A series of correlation analyses (Pearson’s Correlation Coefficient) showed a moderate, positive correlation between the number of POIs located inside in the catchment areas and the number of mobile devices detected during the Pre-Covid-19 period (R2 = 0.213, r = 0.462, n = 55, p < 0.001), and a weak, negative correlation between the number of POIs located inside the catchment areas and delta values (R2 = 0.088, r = -0.297, n = 55, p = 0.028). Results showed that the density distribution of POIs (with particular reference to shops, fast foods and restaurants, tourist attractions, bars, cafè, pubs and nightclubs) is an indicator of higher traffic flows in urban areas.
The interactive map presented above shows the density distribution of POIs in Milan (hexagonal grid cell radius: 0.25 km) and the percentage difference related to the average number of mobile devices detected inside the catchment areas of the Wi-Fi Access Points during the Pre-Covid-19 period and during the Phases 0-3.
The results of the analysis showed that the traffic flows observed during the Pre-Covid-19 period were concentrated in the Milan city center, as the area characterized by the highest density distribution of POIs. Moreover, results showed that the centrality of POIs was also linked to the lower variance of traffic flows observed during Phases 0-3 in peripheral areas. This opens up debate on the need to design cities to have a polycentric structure, with several and distinctive areas of attraction for the city users, in order to be resilient to extraordinary events such as the Covid-19 pandemic.
Final Remarks and Future Work
Wi-Fi sensing technology has been recognized as one of the most effective methods for collecting traffic data in urban areas considering installation and maintenance costs, precision rate (Bellini et al., 2017) and compliance to the General Data Protection Regulation (National Centre IOT and Privacy, 2020).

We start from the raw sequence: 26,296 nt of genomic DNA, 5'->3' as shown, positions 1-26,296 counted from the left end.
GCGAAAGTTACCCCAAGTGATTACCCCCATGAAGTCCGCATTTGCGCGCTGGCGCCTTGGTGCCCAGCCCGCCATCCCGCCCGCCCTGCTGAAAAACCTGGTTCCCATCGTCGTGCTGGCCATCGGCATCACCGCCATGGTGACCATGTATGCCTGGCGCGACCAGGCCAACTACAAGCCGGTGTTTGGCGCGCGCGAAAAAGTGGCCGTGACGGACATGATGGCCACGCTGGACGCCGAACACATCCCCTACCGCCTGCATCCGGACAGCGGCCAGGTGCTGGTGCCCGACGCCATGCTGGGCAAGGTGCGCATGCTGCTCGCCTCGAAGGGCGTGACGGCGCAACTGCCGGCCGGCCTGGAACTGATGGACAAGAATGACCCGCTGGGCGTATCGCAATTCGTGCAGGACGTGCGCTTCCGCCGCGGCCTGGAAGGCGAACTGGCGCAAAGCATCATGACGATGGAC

In this regard, the proposed research work was based on the analysis of a large sample of aggregated traffic data collected during a 7-months period (from January 1st, 2020, to July 31st, 2020) through the Wi-Fi Access Points managed by FreeLuna in the City of Milan.
Data analysis aimed at understanding how the lockdown containment measures put in place to contrast the spread of contagion in Milan have impacted on urban mobility. Results confirmed the effectiveness of this data collection method, enabling to assess the evolution and the characteristics of the lockdown phases (e.g. time series analysis, circadian rhythm analysis).
An extended GIS-based spatial analysis aimed at investigating the relationship between traffic data and POIs (e.g. delta values and location-based data about POIs). Results showed that the density distribution of POIs is correlated to higher traffic flows, with particular reference to the presence of shops, food shops and restaurants, tourist attractions, bars, cafè, pubs and nightclubs.
The results of the proposed research work could be of notable interest for those interested in data-driven approaches for transport planning. Future work will be based on the use of computer vision techniques to cross check the validity of traffic data collected through the Wi-Fi sensors, and on the development of Wi-Fi sensing applications for monitoring mobility data in real time considering both outdoor and indoor scenarios.
Systematica thanked the team of FreeLuna for their fruitful collaboration and for sharing data.
References and Online Sources
Batty, M. (2013). Big data, smart cities and city planning. Dialogues in human geography, 3(3), 274-279.
Bellini, P., Cenni, D., Nesi, P., & Paoli, I. (2017). Wi-Fi based city users’ behaviour analysis for smart city. Journal of Visual Languages & Computing, 42, 31-45.
Comune di Milano and AMAT (2020). Milan 2020 Adaptation strategy.
European Platform on Sustainable Urban Mobility Plans (2020). COVID-19 SUMP Practitioner Briefing. CIVITAS SATELLITE CSA.
Geofabrik GmbH Karlsruhe (2020). OpenStreetMap dataset.
National Centre IOT and Privacy (2020). Physical Audience Measuring Technologies and Privacy Concerns. White Paper, v.01/2020.
Transport for London (2019). Review of the TfL WiFi pilot. Our findings.